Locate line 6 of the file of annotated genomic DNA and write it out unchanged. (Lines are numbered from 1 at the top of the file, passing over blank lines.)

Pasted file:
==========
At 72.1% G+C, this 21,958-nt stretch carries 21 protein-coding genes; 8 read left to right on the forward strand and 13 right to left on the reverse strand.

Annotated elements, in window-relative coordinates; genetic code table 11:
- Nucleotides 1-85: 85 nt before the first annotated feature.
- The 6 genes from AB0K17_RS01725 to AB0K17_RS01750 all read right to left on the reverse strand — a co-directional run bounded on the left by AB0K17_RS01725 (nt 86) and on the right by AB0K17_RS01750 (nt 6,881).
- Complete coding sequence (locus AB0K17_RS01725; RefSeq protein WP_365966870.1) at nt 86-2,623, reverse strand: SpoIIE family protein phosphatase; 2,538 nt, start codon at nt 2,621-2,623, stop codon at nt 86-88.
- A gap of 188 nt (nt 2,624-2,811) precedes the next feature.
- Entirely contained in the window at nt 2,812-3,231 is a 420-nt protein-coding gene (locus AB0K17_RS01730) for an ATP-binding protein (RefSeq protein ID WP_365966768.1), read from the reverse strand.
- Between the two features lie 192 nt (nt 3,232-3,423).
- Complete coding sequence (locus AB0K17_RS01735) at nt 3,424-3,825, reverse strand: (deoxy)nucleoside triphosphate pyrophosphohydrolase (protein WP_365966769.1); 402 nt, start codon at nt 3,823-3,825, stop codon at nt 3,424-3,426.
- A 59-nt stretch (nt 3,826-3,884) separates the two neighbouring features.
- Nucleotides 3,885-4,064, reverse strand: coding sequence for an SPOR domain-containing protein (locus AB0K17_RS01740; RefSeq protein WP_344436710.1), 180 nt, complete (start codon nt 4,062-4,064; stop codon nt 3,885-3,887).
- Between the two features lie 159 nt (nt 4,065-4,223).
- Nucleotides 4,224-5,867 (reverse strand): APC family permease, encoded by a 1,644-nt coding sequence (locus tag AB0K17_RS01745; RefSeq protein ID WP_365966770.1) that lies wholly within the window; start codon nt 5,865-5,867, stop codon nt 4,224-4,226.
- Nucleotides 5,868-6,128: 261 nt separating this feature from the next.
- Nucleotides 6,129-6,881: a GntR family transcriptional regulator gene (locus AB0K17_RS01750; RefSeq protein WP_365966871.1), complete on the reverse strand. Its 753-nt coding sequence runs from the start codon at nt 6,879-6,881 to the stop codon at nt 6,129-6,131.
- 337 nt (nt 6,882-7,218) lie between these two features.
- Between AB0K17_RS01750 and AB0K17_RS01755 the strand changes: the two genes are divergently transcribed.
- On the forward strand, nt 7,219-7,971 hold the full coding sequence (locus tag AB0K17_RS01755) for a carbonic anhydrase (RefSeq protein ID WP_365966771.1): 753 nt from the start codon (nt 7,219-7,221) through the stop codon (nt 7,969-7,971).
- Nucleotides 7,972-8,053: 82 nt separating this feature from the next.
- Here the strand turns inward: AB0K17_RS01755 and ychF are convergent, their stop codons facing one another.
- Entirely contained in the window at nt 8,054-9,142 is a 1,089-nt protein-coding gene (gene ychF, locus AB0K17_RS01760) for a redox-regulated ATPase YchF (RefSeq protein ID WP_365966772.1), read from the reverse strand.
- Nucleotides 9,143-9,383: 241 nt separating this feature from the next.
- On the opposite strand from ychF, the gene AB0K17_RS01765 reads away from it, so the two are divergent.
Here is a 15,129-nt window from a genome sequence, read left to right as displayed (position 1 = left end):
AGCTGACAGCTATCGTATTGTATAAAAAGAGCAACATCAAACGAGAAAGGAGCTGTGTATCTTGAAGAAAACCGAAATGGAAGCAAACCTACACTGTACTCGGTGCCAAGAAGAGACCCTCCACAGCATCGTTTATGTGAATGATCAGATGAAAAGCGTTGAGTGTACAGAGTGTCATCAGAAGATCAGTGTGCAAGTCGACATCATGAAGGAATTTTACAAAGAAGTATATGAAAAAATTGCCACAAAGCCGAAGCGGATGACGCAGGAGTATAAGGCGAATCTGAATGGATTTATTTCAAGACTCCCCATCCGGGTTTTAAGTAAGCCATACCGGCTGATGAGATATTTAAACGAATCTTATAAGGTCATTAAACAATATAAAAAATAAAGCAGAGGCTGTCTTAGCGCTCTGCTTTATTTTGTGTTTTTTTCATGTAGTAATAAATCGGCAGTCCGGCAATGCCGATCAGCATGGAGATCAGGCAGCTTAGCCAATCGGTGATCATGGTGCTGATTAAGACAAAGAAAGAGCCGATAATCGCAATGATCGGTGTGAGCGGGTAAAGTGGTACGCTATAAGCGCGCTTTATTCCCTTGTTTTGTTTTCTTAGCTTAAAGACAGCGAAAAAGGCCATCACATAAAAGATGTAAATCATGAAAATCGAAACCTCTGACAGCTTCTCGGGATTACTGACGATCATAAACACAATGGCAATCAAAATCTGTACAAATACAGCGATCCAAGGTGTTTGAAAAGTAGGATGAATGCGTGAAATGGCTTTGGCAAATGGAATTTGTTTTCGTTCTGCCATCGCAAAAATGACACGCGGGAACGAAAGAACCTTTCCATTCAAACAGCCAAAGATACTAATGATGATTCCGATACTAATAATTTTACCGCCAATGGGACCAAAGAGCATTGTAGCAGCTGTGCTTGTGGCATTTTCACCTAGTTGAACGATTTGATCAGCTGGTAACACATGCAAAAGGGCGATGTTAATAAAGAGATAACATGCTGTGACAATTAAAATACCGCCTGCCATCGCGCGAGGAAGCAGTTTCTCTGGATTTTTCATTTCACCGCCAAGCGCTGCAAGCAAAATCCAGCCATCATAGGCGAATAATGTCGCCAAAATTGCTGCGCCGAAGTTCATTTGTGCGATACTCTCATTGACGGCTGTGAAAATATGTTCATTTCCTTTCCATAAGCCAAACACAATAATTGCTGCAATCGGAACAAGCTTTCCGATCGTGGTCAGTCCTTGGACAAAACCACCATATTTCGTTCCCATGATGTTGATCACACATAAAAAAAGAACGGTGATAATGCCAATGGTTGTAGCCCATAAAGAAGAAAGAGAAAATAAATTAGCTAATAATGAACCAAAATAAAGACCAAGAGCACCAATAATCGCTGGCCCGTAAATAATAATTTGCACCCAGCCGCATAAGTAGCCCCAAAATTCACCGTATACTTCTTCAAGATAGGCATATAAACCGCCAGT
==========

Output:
- A gap of 188 nt (nt 2,624-2,811) precedes the next feature.